Expectations From The New John F. Kennedy International Airport

The main international gateway to the United States, New York’s John F. Kennedy International Airport (JFK) is undergoing a redevelopment.

The airport is aging and was in dire need of redevelopment in order to service both the aircraft and air users. That compelled the state of New York and the Port Authority of New York and New Jersey to begin a working plan to redevelop JFK.

The issues with JFK now

Anyone who has been to JFK knows the airport has issues. Plenty of gate areas are restricted, and cul-de-sacs in T1, T2, and T7 force pushback onto taxiways, which is inefficient and lengthens the buffer time between flights on gates. Out front, JFK has a confusing network of roads with limited capacity that can get congested easily.

The overcrowding continues inside, as the buildings are aging and were designed when fewer people were going through them. There are also complicated journeys between terminals, all of which combine for a hectic travel experience. So, the redevelopment plan began. The goal was to expand the airport’s capacity to hit about 60 million annual passengers, improve the customer experience, ensure a safer airport, and make it less congested and increase its efficiency.

The new terminal layout

JFK has six terminals: T1, T2, T4, T5, T7, and T8. Each of these has its own pros and cons but combined, they are woefully outdated and inefficient. Moving forward, with the airport redevelopment, JFK plans to move to five terminals: T1, T4, T5, T6, and T8. These enlarged and simplified terminals will then offer fewer loops and confusions in terms of roadways and also increase the efficiency of vehicles heading to certain parts of the airport.One of the goals of the new terminal layout is to have it work with the existing JFK airside system and also allow for seamless connectivity with a higher capacity AirTrain network.

The new Terminal 8

In the new Terminal 8, American Airlines will colocate with British Airways and are partnering on the project. The upwards of 14 daily flights to London on both carriers will depart from the same terminal, which will allow the two carriers to take advantage of consolidating premium check-in space, new joint lounges, and easier connections.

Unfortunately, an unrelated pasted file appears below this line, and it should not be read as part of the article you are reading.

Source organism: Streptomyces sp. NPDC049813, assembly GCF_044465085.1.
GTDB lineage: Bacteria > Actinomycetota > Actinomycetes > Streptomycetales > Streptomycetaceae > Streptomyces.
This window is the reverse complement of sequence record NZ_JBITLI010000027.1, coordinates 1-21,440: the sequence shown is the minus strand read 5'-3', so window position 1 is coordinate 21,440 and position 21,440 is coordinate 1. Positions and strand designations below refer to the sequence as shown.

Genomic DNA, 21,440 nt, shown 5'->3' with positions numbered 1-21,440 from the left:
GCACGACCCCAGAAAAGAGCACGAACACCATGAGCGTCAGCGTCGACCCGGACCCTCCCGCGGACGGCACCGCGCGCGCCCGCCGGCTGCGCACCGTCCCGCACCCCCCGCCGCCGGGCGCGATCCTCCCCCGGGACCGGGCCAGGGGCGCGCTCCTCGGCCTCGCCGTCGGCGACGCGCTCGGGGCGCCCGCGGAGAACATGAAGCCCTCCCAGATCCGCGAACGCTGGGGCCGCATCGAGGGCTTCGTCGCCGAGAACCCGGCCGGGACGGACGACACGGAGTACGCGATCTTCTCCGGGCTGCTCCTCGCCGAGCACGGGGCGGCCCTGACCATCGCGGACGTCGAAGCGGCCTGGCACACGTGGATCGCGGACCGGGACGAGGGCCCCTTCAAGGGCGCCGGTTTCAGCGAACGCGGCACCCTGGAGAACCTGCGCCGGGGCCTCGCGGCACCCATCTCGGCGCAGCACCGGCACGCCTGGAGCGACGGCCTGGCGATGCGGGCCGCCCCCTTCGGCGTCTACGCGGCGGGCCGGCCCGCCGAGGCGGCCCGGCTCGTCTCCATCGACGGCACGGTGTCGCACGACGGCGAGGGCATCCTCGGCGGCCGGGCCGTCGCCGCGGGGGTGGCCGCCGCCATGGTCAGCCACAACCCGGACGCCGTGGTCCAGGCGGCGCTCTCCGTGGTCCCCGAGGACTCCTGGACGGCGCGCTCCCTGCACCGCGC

The blue highlights showing the new widebody gates and expanded gates in JFK’s T8. Photo: Port Authority of New York and New Jersey

The new Terminal 8 is expected to be a oneworld hub. Along with AA and BA, Cathay Pacific, Finnair, Qatar Airways, Royal Jordanian, and others also operate to and from the terminal.

The new terminal will offer two new widebody gates, three new hardstands, and three gates that will be upgraded to be able to serve widebodies. This will help handle the increase in widebody traffic from British Airways and American Airlines.

The new Terminal 1

Terminal 1 is going to see one of the most notable redevelopment projects. The new T1 will be four times the size of the existing one, reaching 2.8 million square feet and housing 22 widebody gates, with one narrowbody gate.

The new T1 rendering, with T4 visible at the left-hand side. Photo: Port Authority of New York and New Jersey.

The new T1 will take over the footprint of the existing T2, T2, and former T3, which is now filled with hardstands. There will still be some hardstands for parking aircraft that spend time on the ground.

The new Terminal 1 will serve mostly international carriers that already fly to the airport, such as Air China, Air France, Austrian Airlines, China Eastern, EVA Air, Korean Air, Lufthansa, Turkish Airlines, and others.

The new Terminal 6

T6 will replace the existing T7 and extend through T5, with seamless integration between T7 and T5. The streamlined layout will optimize the airside layout to allow for more efficient operations.

The rendering of the upcoming new T6 for JetBlue. Photo: Port Authority of New York and New Jersey

The new T6 will over 12 ADG V aircraft gates for domestic and international flights. This new terminal will go to JetBlue, which is a hub out of JFK.

Modernizing the experience

A lot of airports in the United States are built on older footprints, such as ones from the 1980s and 1990s. However, the traffic expansion in the 21st century has led these airports to reconsider and redevelop. Plenty of airports, ranging from JFK to Los Angeles (LAX), are investing billions and working with airline and industry partners to make the experience better.

The new focus is on integrating as much technology as possible to make airport security and check-in as efficient as possible. Terminal 4 is also undergoing a big refurbishment, but it will maintain much of the existing footprint.

JFK’s redevelopment will still take about five years minimum. But, at the end of it, expect more seamless connections, more concession options, and likely a little less stressful travel experience.

Culled from simpleflying.com

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